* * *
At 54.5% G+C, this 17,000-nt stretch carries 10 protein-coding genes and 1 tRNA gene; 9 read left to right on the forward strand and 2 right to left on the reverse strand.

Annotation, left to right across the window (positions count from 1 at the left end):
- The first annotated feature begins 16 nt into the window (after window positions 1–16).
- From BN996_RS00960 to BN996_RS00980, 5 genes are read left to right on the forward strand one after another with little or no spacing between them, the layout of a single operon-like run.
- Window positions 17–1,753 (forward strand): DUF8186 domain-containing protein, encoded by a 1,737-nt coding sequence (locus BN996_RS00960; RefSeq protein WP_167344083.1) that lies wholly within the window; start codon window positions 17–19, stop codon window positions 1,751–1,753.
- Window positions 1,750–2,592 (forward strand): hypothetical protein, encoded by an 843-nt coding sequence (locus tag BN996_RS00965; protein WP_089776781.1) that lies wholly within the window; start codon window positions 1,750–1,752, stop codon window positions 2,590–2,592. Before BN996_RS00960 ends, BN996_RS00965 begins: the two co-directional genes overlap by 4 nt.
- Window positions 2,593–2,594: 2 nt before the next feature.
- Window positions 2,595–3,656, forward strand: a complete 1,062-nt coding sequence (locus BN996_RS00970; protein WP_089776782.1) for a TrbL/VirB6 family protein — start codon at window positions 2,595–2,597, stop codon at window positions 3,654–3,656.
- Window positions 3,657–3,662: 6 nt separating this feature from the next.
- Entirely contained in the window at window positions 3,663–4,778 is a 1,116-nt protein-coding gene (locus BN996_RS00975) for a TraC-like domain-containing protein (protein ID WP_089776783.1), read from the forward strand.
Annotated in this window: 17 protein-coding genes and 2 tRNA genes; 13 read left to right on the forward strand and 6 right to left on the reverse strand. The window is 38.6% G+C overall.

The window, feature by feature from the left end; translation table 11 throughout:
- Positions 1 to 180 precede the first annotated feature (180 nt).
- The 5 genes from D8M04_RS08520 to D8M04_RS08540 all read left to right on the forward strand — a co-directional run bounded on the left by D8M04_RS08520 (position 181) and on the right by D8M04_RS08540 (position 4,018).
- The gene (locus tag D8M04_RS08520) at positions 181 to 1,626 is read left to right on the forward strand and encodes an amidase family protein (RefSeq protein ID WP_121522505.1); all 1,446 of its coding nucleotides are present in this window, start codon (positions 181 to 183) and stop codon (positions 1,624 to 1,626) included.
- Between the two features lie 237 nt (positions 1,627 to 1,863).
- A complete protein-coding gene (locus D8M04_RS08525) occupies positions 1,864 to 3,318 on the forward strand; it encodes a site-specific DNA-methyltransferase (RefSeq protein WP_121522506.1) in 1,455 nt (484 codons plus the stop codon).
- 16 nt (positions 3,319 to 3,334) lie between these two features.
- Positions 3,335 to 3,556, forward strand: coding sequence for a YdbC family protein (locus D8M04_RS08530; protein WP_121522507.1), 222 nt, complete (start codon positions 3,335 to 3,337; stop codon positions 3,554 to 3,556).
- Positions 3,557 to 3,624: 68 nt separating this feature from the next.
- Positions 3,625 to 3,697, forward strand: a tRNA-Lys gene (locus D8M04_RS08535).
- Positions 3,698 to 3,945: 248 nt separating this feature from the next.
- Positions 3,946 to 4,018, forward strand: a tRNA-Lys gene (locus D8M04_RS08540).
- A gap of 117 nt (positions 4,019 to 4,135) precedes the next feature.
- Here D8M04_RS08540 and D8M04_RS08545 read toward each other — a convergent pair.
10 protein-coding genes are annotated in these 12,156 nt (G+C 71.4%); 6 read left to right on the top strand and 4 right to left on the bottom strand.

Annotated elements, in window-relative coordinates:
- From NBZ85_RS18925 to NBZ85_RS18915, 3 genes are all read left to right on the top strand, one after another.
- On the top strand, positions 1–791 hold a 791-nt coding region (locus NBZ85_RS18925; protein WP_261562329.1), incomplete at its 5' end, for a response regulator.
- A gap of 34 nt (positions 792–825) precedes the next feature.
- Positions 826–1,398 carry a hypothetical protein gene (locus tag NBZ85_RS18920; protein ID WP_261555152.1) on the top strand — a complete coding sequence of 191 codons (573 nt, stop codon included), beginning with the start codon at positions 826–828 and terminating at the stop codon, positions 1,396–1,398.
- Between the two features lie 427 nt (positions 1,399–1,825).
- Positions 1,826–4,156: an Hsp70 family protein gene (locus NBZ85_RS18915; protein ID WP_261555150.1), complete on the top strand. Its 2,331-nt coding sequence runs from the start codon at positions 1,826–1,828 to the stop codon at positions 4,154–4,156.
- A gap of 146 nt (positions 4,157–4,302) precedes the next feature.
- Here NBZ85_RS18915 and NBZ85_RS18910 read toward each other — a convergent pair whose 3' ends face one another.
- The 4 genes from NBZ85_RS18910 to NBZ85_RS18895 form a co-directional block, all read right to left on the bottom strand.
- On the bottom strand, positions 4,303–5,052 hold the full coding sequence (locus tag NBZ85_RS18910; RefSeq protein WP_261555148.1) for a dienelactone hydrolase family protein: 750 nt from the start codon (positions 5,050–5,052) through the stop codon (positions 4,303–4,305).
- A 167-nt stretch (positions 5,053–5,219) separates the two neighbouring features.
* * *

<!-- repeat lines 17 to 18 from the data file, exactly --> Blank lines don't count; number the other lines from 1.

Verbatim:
- A complete protein-coding gene (locus D8M04_RS08525) occupies positions 1,864 to 3,318 on the forward strand; it encodes a site-specific DNA-methyltransferase (RefSeq protein WP_121522506.1) in 1,455 nt (484 codons plus the stop codon).
- 16 nt (positions 3,319 to 3,334) lie between these two features.